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Singapore’s GIC, one of the world’s largest institutional investors, has advised “doubling down” on Big Tech rather than overvalued start-ups in the booming generative artificial intelligence sector. 

Lim Chow Kiat, chief executive of the $700bn sovereign wealth fund, said tech giants, including Microsoft, Alphabet and Meta, had begun capturing “a lot of value” in the transformative technology with their existing customers.  

“Customers are paying for [their services] already. So, actually, that is quite a good place for investors to double down on,” he said in an interview with the Financial Times. Valuations of start-ups with AI business models were “too high”, he added. “We need to be careful not to get sucked into the hype. But it is more important not to lose interest.”

Generative AI companies, whose technology can create imagery to order and humanlike text in seconds, have raised billions of dollars this year. Major tech companies have predicted that AI will drive their revenues, with Microsoft taking an early lead in incorporating it into its products, helped by its large stake in ChatGPT creator OpenAI. 

GIC, which manages Singapore’s foreign exchange reserves, does not detail its investments or break down its portfolio by sector, but it does so by region. Its investments in the US rose to 38 per cent of its portfolio for the 12 months to March this year, against 37 per cent a year earlier, compared to a dip in Asia, excluding Japan, from 25 per cent to 23 per cent.

But it was one of the earliest institutional and sovereign investors to embrace tech, in an attempt to keep the tiny financial hub abreast of the latest innovations.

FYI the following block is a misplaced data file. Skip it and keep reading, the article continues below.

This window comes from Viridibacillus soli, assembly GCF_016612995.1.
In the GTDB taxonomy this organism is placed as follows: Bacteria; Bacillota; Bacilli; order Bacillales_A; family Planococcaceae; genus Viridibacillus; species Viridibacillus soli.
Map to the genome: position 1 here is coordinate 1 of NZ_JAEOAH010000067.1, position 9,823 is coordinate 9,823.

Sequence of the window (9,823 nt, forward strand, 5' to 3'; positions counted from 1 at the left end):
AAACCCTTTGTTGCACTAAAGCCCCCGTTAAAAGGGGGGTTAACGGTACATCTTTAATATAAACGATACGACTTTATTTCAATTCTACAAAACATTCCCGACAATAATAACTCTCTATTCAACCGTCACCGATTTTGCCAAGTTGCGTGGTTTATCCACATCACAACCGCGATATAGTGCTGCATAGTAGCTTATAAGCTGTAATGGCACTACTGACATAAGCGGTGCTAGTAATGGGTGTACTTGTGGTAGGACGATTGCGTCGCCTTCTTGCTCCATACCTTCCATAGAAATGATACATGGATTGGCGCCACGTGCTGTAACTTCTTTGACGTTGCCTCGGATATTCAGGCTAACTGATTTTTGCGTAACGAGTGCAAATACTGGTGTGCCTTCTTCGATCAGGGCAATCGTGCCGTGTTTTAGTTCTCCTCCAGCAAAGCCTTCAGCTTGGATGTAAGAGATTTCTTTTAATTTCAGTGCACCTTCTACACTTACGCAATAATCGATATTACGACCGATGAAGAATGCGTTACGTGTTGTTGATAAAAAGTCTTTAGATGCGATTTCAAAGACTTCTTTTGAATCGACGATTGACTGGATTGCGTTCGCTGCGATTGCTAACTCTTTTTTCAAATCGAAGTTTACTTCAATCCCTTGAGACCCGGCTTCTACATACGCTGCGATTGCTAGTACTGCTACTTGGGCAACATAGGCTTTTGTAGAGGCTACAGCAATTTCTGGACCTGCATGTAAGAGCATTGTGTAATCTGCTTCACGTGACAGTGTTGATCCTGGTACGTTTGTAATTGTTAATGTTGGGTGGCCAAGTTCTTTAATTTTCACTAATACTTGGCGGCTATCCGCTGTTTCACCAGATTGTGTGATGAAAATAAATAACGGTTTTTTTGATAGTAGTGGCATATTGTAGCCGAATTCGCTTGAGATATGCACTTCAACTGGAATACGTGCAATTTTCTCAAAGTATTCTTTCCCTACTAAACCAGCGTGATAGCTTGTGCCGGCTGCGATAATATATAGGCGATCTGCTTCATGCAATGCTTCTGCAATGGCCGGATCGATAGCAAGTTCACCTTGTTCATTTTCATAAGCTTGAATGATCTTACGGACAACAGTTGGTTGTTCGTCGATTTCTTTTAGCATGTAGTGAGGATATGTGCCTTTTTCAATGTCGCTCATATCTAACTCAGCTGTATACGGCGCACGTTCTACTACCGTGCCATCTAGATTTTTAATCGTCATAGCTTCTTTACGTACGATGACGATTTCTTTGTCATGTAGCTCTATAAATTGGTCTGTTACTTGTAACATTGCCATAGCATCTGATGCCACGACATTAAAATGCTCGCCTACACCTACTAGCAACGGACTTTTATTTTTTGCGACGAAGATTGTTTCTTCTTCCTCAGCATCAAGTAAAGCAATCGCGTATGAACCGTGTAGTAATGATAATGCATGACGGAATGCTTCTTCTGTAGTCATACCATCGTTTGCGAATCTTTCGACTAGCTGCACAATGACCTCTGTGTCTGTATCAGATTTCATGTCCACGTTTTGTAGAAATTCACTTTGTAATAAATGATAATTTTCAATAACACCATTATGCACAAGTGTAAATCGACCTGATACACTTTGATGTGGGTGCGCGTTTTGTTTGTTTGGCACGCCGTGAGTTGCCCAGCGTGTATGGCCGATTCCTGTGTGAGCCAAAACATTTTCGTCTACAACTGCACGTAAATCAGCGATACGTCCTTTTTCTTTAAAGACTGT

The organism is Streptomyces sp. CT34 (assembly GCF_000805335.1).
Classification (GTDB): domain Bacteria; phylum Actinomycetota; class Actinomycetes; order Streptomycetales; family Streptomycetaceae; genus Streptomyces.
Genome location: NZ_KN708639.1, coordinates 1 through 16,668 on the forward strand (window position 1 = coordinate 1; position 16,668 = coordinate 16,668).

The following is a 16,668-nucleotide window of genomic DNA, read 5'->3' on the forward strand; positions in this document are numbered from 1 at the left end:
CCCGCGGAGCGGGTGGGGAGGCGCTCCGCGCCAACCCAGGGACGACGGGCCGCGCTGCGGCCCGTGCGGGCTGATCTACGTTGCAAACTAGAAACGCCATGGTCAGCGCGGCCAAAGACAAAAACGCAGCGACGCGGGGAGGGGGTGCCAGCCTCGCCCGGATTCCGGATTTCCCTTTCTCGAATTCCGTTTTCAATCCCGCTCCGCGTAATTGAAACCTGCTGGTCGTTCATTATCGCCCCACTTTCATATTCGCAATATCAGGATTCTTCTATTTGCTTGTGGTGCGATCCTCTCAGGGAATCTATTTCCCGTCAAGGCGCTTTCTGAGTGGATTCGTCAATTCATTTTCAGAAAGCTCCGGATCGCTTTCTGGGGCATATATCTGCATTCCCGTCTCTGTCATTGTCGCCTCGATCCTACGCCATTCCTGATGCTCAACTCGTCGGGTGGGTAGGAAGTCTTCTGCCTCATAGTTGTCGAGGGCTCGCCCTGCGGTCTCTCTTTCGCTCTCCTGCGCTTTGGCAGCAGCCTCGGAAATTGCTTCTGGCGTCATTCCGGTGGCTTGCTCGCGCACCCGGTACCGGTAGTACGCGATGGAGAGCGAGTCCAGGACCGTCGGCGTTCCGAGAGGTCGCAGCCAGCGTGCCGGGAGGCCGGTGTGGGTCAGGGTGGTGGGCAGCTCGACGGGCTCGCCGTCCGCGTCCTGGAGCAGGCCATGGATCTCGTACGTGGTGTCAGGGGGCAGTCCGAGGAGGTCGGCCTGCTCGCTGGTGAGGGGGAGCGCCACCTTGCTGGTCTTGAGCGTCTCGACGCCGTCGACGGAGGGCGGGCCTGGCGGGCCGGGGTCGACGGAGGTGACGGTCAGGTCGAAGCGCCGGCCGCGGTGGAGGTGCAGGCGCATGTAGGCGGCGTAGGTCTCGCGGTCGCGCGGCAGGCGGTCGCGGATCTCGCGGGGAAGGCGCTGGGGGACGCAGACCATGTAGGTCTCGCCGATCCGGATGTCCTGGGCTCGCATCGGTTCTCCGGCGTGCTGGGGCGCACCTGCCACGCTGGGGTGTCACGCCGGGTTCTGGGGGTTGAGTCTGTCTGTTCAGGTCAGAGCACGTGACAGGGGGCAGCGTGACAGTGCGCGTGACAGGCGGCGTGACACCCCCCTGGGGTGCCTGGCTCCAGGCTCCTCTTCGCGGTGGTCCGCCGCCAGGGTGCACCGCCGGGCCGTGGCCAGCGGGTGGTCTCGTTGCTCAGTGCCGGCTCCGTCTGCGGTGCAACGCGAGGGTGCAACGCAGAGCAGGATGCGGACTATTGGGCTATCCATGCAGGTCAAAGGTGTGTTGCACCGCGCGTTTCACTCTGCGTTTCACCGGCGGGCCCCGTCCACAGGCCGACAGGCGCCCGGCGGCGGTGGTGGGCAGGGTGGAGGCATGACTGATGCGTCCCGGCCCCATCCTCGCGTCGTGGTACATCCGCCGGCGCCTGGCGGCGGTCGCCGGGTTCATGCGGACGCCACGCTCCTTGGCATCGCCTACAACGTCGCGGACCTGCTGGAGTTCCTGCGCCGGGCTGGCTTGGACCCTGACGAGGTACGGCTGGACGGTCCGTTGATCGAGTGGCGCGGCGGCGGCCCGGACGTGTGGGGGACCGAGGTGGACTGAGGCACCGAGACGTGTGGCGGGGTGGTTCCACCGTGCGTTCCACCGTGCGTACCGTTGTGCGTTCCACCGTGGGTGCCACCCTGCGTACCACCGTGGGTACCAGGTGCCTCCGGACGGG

Of GIC’s $52bn invested in listed companies, $17.4bn is in the tech hardware and semiconductor sector, according to Bloomberg data. Its biggest current holdings in listed tech companies are Taiwan Semiconductor Manufacturing Company ($11.1bn), DoorDash ($2.1bn), Sony ($1.56bn) and MediaTek ($1.25bn).

Companies in its AI portfolio include UK analytics group Quantexa; Hong Kong data company MioTech; US AI software and hardware provider SambaNova Systems; and US-Israeli fintech Pagaya Technologies.

Both GIC, as well as Singapore’s other state investor Temasek, have described AI’s potential as transformative for business. 

But the frenzy since the launch of the ChatGPT chatbot a year ago has prompted warnings from experts that most start-ups in the sector are overvalued and will fail to make money. AI has similarly stretched the market caps of big tech companies, with trillions added to their collective valuations since last year.

Venture capital firms and larger investors, including sovereign wealth funds, have watched from the sidelines as Big Tech has forged deeper relationships with the top generative AI start-ups. This year, Microsoft has invested billions of dollars more into OpenAI and backed rival Inflection. Alphabet and Amazon have committed up to $6bn to Anthropic.

The companies have been preferred partners because only they can provide the combination of computing power and capital required to build foundation models. In turn, they have received preferential access to AI tools, and are expected to recoup much of their investment from AI start-ups’ spending on their cloud services.

Infrastructure is another important area for investors, including GIC. “We believe there will be an infrastructure layer for AI the same way there was for the transition to the cloud,” said its chief.

Amazon, Microsoft and Google parent Alphabet have boosted investment in cloud computing infrastructure over the past few years. Bank of America analysts predict that the collective cloud-related capex of the three will rise at an accelerated 22 per cent next year to $116bn.

Singapore has taken a more collaborative approach with AI to date, rather than seeking to regulate it. In an annual letter in July on GIC’s performance, Lim warned that there were legitimate concerns that generative AI was being developed too quickly. He cited deepfakes, fake news and cyber attacks. 

“Different investors have different ways of cutting the [AI] value chain, but . . . whatever way we cut [it], we have to remember that it is a long game,” he said.

Additional reporting by George Hammond in San Francisco and Mary McDougall in London

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